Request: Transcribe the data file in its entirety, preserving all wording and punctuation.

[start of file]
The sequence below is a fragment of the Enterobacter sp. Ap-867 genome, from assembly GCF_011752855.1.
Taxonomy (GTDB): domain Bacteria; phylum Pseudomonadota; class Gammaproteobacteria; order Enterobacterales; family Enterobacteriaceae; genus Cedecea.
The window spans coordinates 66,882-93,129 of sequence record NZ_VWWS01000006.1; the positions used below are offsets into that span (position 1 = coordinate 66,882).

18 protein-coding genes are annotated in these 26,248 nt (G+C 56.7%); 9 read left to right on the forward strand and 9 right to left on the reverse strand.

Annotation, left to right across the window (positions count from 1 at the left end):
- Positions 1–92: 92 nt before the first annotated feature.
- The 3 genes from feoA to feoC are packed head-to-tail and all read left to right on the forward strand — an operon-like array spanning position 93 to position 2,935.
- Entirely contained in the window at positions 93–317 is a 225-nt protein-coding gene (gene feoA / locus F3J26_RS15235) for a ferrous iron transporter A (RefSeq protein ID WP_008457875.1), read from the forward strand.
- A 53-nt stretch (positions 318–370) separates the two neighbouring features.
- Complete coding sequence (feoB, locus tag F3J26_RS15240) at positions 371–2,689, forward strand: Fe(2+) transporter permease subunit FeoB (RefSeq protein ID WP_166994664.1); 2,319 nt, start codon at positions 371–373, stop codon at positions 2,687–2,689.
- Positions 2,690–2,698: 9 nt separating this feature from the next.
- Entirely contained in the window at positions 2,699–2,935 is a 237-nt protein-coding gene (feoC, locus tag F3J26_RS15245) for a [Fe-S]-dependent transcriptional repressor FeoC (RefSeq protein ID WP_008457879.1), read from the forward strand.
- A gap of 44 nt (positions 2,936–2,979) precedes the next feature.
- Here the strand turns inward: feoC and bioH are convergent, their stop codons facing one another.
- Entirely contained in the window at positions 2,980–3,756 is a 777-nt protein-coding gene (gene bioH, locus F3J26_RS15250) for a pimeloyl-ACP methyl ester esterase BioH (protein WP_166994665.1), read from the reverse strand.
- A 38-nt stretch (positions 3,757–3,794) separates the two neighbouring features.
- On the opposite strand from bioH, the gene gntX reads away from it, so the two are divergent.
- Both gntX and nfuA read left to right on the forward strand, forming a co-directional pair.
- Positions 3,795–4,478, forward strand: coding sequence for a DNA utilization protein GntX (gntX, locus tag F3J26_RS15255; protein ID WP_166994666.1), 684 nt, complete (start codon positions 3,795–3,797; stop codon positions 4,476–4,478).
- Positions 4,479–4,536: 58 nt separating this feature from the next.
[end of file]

The sequence below is a fragment of the Enterobacter sp. Ap-867 genome, from assembly GCF_011752855.1.
Taxonomy (GTDB): domain Bacteria; phylum Pseudomonadota; class Gammaproteobacteria; order Enterobacterales; family Enterobacteriaceae; genus Cedecea.
The window spans coordinates 66,882-93,129 of sequence record NZ_VWWS01000006.1; the positions used below are offsets into that span (position 1 = coordinate 66,882).

18 protein-coding genes are annotated in these 26,248 nt (G+C 56.7%); 9 read left to right on the forward strand and 9 right to left on the reverse strand.

Annotation, left to right across the window (positions count from 1 at the left end):
- Positions 1–92: 92 nt before the first annotated feature.
- The 3 genes from feoA to feoC are packed head-to-tail and all read left to right on the forward strand — an operon-like array spanning position 93 to position 2,935.
- Entirely contained in the window at positions 93–317 is a 225-nt protein-coding gene (gene feoA / locus F3J26_RS15235) for a ferrous iron transporter A (RefSeq protein ID WP_008457875.1), read from the forward strand.
- A 53-nt stretch (positions 318–370) separates the two neighbouring features.
- Complete coding sequence (feoB, locus tag F3J26_RS15240) at positions 371–2,689, forward strand: Fe(2+) transporter permease subunit FeoB (RefSeq protein ID WP_166994664.1); 2,319 nt, start codon at positions 371–373, stop codon at positions 2,687–2,689.
- Positions 2,690–2,698: 9 nt separating this feature from the next.
- Entirely contained in the window at positions 2,699–2,935 is a 237-nt protein-coding gene (feoC, locus tag F3J26_RS15245) for a [Fe-S]-dependent transcriptional repressor FeoC (RefSeq protein ID WP_008457879.1), read from the forward strand.
- A gap of 44 nt (positions 2,936–2,979) precedes the next feature.
- Here the strand turns inward: feoC and bioH are convergent, their stop codons facing one another.
- Entirely contained in the window at positions 2,980–3,756 is a 777-nt protein-coding gene (gene bioH, locus F3J26_RS15250) for a pimeloyl-ACP methyl ester esterase BioH (protein WP_166994665.1), read from the reverse strand.
- A 38-nt stretch (positions 3,757–3,794) separates the two neighbouring features.
- On the opposite strand from bioH, the gene gntX reads away from it, so the two are divergent.
- Both gntX and nfuA read left to right on the forward strand, forming a co-directional pair.
- Positions 3,795–4,478, forward strand: coding sequence for a DNA utilization protein GntX (gntX, locus tag F3J26_RS15255; protein ID WP_166994666.1), 684 nt, complete (start codon positions 3,795–3,797; stop codon positions 4,476–4,478).
- Positions 4,479–4,536: 58 nt separating this feature from the next.